The Story Behind Buddy Opera Scalia/Ginsburg
"Like a Scalia dissent, a Baroque rage aria is passionate, it is virtuosic, and it is rooted in traditions of the 18th century," says lawyer Derrick Wang, creator of the opera Scalia/Ginsburg: A (Gentle) Parody of Operatic Proportions. That comparison was the spark that inspired him to create an opera about the famous friendship between Justices Antonin Scalia and Ruth Bader Ginsburg. "I learned to let the subject tell me the story that it wanted heard," Derrick explained this week at TedX Broadway.
What makes up a constitutional law-themed opera? Derrick says he wanted to "portray with music and words what it's like to grapple with the hard questions of law." He created something he calls "operatic precedent," meaning that he sourced everything the Scalia and Ginsburg characters say to something the justices have actually said. (He jokes, "This is another way to say I spent a lot of time doing footnotes.")
When he first agreed to give this talk, he "could not have foreseen how much the Supreme Court would be on our minds this past week," said Derrick, who attended Scalia's funeral service on Saturday. He's been thinking about the Supreme Court nonstop for the past few years: He previewed the opera in the Supreme Court's East Conference Room for the two justices in June 2013 with just two singers. (We profiled Derrick afterward.) In February '14, it had its first full staging, and last year, its world premiere at the Castleton Festival backed by a 50-piece orchestra.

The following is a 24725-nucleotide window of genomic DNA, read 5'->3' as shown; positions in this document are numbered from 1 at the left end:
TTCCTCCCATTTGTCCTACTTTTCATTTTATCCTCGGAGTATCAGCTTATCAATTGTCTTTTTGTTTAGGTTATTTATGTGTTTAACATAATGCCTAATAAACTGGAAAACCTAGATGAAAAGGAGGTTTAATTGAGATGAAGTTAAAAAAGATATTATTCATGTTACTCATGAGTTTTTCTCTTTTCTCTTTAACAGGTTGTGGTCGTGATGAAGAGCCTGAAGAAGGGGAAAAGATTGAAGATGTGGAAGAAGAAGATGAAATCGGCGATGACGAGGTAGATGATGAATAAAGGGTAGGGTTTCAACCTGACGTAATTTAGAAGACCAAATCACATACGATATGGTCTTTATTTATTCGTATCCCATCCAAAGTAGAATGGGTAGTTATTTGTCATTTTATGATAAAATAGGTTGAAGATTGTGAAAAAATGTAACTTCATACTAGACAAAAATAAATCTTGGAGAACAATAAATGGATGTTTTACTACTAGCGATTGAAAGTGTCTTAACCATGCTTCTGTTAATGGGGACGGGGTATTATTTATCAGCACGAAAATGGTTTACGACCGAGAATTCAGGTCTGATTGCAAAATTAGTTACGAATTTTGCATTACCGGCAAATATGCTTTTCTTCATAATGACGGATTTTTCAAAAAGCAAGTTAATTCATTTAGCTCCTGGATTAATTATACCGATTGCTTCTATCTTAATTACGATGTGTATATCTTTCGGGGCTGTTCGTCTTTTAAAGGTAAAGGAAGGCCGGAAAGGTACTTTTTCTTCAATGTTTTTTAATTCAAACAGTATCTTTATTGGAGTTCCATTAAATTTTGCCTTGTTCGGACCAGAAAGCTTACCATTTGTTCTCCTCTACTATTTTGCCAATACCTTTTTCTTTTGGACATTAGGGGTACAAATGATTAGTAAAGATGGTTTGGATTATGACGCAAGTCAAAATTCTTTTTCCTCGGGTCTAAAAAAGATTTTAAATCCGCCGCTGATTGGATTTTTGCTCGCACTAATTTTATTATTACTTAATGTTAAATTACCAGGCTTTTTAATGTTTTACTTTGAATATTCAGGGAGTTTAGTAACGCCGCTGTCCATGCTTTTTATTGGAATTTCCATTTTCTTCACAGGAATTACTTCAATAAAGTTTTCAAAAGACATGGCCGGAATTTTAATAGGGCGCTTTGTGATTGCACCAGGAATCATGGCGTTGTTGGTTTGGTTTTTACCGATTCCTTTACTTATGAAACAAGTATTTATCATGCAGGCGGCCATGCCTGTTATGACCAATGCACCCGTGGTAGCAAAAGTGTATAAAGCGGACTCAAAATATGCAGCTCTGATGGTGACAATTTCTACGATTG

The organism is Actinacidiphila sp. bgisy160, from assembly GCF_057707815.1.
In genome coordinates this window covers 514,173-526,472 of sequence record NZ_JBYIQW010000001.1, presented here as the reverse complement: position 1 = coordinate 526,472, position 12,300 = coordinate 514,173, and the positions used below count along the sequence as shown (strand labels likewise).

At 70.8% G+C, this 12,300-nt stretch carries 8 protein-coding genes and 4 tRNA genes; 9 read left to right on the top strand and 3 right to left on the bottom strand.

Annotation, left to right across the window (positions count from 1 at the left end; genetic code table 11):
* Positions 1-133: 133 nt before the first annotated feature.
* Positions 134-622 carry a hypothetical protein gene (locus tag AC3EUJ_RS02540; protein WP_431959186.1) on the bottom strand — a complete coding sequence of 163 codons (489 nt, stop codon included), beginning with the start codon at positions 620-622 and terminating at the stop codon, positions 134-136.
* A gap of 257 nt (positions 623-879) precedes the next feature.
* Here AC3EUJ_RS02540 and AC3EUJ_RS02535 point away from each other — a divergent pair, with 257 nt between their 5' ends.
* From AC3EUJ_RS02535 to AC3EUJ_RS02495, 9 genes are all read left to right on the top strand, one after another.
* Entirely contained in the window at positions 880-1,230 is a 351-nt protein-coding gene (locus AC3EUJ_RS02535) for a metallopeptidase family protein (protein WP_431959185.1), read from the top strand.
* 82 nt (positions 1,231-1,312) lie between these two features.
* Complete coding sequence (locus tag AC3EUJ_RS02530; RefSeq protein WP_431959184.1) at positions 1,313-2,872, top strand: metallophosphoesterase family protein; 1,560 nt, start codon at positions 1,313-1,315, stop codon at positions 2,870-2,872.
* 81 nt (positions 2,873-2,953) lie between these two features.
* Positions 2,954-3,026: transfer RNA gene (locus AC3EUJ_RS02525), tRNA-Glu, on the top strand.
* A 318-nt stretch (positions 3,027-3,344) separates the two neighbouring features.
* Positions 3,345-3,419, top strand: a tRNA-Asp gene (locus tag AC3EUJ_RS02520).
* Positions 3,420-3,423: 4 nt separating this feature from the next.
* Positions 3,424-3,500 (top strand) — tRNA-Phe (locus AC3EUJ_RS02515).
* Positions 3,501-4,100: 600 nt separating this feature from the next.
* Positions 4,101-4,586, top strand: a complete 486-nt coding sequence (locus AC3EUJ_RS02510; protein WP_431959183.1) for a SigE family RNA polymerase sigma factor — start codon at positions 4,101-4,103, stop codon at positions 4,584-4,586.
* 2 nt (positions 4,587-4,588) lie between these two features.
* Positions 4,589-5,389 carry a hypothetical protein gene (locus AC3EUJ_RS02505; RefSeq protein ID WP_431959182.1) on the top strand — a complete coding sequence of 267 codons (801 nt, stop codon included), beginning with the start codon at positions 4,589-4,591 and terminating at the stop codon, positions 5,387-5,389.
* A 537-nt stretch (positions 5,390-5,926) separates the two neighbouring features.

The same way court opinions rely on precedent, the music in Scalia/Ginsburg refers at key moments to famous passages in opera to generate new material. Though opera can be high drama, Derrick came up with the tone after reflecting on Scalia and Ginsburg's friendship and work together. "Maybe this isn't high drama, maybe this is a buddy comedy."
Justice Ginsburg, in her tribute to the late Justice Scalia, used the opera to illustrate their closeness: "Toward the end of the opera Scalia/Ginsburg, tenor Scalia and soprano Ginsburg sing a duet: "We are different, we are one," different in our interpretation of written texts, one in our reverence for the Constitution and the institution we serve. From our years together at the DC Circuit, we were best buddies."
It's not the first time Ginsburg has referenced the opera: at a 2013 event, she said the opera encapsulates her personal and professional relationship with Justice Scalia in song; she also recited Scalia's opening "rage aria" by heart.
She and Scalia both wrote prefaces for the libretto, in which Ginsburg calls the opera "a dream come true." In his preface, Justice Scalia said, "While Justice Ginsburg is confident that she has achieved her highest and best use as a Supreme Justice, I, alas, have the nagging doubt that I could have been a contendah—for a divus, or whatever a male diva is called." He added, "I suppose, however, that it would be too much to expect the author of Scalia/Ginsburg to allow me to play (sing) myself—especially if Ruth refuses to play (sing) herself. Even so, it may be a good show."